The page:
Bourbon's comeback

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Buffalo Trace Distillery, whose corporate predecessors unloaded three whiskey warehouses for $433,000 at a time when the industry found itself in a tight spot, recently dug into its pockets for $18.8 million to buy them back – new evidence, perhaps, that bourbon is once again an alcoholic beverage of choice and a cash cow for its producers.

Spokeswoman Amy Preske told State Journal reporter Kevin Wheatley that Buffalo Trace has no immediate plans for the warehouses, originally sold by Ancient Age Distillery in 1991. Like a lot of other property that changes hands in Frankfort, they ended up as office buildings leased to state government. The old warehouses became Leestown Square, a three-building complex.

The rental business evidently was not lucrative enough to keep the two most recent owners, Two-O-Third Aventura of Miami, Fla., and Sembler Frankfort of St. Petersburg, Fla., out of financial trouble. U.S. Bank foreclosed in 2010 after they defaulted on a $31 million loan.

State government leases on the office space expire in 2014 and 2015. Pamela Trautner, spokeswoman for the Finance and Administration Cabinet, said the state has no plans to move and the distillery said it will honor the lease agreements.

It’s tempting to speculate on what the distillers might do with their retrieved warehouses in the event that bureaucrats ultimately vacate the premises – say, if state government makes good on its professed intention of curtailing property rental in favor of owning its own office buildings.

Not so long ago, Kentucky’s signature spirit seemed to have fallen from grace among a new generation of drinkers, weaned on soda pop, who preferred more neutral-flavored mixers (think vodka, gin, tequila) to corn whiskey that was aged in charred oak barrels. Now that new generation is itself aging, and acquiring more refined tastes. Bourbon is back. Demand is up both here and abroad.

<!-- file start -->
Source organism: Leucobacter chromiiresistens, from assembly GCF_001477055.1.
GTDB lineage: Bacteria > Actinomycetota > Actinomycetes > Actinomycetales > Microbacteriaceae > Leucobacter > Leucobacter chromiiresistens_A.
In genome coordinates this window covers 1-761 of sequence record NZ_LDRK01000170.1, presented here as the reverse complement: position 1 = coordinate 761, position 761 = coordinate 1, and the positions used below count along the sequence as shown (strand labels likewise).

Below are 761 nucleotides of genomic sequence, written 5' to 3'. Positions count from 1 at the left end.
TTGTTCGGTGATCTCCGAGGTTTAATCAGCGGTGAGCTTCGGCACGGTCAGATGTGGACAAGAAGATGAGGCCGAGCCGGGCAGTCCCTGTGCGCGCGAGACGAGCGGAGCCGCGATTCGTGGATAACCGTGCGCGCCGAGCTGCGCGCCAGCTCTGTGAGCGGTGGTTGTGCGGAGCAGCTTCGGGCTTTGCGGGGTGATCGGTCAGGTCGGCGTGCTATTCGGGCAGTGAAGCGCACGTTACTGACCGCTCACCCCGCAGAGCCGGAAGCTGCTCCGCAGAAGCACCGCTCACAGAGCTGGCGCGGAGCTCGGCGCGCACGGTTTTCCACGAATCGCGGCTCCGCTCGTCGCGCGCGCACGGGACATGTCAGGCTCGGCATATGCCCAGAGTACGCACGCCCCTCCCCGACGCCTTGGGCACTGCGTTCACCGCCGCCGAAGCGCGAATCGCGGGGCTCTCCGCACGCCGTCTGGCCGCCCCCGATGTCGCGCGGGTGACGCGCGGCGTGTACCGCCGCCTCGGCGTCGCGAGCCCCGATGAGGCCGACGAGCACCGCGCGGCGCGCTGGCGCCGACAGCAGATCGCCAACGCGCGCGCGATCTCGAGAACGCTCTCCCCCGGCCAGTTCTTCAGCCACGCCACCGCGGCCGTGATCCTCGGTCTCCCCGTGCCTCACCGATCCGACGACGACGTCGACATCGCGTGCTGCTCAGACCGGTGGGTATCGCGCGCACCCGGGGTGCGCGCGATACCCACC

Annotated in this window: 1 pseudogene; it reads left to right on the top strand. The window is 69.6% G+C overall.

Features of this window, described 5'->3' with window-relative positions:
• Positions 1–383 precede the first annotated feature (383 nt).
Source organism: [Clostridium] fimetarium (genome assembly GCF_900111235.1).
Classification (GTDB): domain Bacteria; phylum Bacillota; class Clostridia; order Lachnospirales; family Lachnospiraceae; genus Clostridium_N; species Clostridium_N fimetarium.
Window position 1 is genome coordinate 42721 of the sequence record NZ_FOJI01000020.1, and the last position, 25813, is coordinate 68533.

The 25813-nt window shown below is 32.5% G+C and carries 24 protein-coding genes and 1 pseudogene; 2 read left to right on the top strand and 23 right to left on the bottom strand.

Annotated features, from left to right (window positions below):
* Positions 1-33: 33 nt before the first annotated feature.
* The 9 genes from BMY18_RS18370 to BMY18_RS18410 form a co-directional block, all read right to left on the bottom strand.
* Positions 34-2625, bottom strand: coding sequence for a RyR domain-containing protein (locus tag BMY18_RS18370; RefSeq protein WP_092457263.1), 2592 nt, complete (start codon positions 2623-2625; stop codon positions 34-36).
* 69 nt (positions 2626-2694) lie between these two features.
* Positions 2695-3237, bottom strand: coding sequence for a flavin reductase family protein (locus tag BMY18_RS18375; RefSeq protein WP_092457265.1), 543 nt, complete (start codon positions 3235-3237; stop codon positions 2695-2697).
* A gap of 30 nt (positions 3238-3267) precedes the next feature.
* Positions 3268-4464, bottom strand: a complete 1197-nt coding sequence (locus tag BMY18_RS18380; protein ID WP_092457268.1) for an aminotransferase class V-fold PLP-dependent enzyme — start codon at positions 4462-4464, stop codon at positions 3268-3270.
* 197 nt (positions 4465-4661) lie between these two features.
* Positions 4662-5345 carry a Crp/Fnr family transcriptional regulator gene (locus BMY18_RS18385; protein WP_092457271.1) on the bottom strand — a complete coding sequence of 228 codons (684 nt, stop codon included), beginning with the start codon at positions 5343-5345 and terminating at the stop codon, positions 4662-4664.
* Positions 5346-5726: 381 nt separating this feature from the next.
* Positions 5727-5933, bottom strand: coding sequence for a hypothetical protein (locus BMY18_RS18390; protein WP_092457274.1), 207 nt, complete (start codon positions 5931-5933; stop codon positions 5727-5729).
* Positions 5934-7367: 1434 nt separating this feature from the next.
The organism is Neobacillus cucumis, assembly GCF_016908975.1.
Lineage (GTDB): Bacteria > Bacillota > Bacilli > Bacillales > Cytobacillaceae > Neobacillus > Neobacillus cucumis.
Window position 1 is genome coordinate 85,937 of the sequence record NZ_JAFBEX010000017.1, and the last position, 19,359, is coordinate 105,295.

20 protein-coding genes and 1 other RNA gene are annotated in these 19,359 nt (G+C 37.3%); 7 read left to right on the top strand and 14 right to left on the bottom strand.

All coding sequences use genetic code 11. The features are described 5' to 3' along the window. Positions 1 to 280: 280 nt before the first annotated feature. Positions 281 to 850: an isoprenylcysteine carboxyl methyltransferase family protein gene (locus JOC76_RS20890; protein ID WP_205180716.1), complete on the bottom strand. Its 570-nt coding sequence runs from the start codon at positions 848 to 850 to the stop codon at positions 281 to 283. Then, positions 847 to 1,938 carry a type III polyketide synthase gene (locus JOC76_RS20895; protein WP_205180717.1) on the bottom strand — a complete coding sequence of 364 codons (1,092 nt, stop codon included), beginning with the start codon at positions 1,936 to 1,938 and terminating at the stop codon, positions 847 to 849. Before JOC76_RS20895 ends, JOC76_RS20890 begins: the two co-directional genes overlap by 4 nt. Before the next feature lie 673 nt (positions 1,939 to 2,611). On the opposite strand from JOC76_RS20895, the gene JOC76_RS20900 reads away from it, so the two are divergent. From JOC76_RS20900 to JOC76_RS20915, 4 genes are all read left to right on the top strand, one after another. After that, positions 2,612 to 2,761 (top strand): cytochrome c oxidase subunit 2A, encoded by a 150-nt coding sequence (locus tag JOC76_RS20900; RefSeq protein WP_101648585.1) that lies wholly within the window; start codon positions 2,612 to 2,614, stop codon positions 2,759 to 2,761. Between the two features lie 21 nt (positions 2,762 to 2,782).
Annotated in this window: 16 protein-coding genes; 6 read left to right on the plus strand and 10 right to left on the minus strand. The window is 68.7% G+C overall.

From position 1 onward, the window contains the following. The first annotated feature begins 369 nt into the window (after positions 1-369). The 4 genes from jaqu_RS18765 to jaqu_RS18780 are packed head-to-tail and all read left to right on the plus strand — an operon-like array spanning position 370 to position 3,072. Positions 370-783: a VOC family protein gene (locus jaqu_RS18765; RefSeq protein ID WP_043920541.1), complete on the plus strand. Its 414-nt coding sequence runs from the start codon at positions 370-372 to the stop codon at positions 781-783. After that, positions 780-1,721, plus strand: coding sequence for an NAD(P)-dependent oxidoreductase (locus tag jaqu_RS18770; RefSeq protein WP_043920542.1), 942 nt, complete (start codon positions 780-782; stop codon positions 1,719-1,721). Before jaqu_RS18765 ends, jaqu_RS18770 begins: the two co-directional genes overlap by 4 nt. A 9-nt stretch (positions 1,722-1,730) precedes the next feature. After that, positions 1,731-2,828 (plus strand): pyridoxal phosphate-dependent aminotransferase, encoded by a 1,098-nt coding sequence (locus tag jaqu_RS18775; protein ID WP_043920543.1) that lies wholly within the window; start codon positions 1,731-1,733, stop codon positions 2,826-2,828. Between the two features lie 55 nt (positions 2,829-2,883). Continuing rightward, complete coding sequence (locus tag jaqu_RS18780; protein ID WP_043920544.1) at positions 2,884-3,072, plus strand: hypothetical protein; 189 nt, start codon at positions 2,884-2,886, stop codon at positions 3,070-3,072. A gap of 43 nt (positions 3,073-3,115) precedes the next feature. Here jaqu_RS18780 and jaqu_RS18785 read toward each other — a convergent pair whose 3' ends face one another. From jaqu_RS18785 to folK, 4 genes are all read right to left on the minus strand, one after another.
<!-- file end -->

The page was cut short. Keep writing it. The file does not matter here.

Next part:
Last year, reporting on the opening of a new $50 million state-of-the art production facility at the Wild Turkey distillery in Anderson County, Bruce Schreiner of the Associated Press wrote that the expansion was driven by new markets for premium brands that appeal to more cultivated tastes. New cocktail recipes have been concocted for young adults and an emerging middle class overseas is anxious to give Kentucky libations a try.

Maker’s Mark of Loretto, a pioneer in the market shift from low-cost to upscale whiskey, planned 20 to 25 new warehouses within six years.

Jim Beam, maker of the world’s top selling bourbon, was in the process of upgrading its Clermont plant, not just to increase production but to add amenities for the growing number of tourists eager to learn about the fascinating traditions of whiskey-making. In Franklin County, Fiscal Court granted a 10-year occupational tax break for new employees of the local Beam plant to show appreciation for its $28 million expansion project.

Perhaps Buffalo Trace will be happy to continue as a state government landlord. But Leestown Square, with 469,600 square feet of space, might serve more valuable purposes for a company that operates on a site where distillers practiced their craft even before Frankfort’s founding. If the current whiskey boom continues, one or more of those buildings might be the perfect place for a museum dedicated to an industry that rivals politics in its impact on Central Kentucky. We’re curious to see what eventually develops.

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